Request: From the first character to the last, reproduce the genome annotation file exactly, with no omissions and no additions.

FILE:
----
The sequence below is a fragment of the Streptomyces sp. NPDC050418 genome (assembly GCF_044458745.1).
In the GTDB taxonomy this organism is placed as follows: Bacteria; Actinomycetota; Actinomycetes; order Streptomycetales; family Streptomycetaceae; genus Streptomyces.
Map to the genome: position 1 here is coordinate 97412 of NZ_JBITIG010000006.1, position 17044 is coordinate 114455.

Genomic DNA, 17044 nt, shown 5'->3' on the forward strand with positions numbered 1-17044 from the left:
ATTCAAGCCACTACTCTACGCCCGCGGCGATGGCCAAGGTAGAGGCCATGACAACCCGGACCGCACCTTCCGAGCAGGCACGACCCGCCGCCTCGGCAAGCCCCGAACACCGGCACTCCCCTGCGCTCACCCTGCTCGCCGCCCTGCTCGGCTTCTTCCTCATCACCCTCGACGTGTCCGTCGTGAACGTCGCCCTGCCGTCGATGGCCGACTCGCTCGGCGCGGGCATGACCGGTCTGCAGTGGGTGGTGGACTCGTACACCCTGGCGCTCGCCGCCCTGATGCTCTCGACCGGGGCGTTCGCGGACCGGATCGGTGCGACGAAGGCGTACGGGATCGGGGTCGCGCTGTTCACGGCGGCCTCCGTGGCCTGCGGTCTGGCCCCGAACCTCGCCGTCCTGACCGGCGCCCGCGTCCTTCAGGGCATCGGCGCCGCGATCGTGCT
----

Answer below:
The sequence below is a fragment of the Streptomyces sp. NPDC050418 genome (assembly GCF_044458745.1).
In the GTDB taxonomy this organism is placed as follows: Bacteria; Actinomycetota; Actinomycetes; order Streptomycetales; family Streptomycetaceae; genus Streptomyces.
Map to the genome: position 1 here is coordinate 97412 of NZ_JBITIG010000006.1, position 17044 is coordinate 114455.

Genomic DNA, 17044 nt, shown 5'->3' on the forward strand with positions numbered 1-17044 from the left:
ATTCAAGCCACTACTCTACGCCCGCGGCGATGGCCAAGGTAGAGGCCATGACAACCCGGACCGCACCTTCCGAGCAGGCACGACCCGCCGCCTCGGCAAGCCCCGAACACCGGCACTCCCCTGCGCTCACCCTGCTCGCCGCCCTGCTCGGCTTCTTCCTCATCACCCTCGACGTGTCCGTCGTGAACGTCGCCCTGCCGTCGATGGCCGACTCGCTCGGCGCGGGCATGACCGGTCTGCAGTGGGTGGTGGACTCGTACACCCTGGCGCTCGCCGCCCTGATGCTCTCGACCGGGGCGTTCGCGGACCGGATCGGTGCGACGAAGGCGTACGGGATCGGGGTCGCGCTGTTCACGGCGGCCTCCGTGGCCTGCGGTCTGGCCCCGAACCTCGCCGTCCTGACCGGCGCCCGCGTCCTTCAGGGCATCGGCGCCGCGATCGTGCT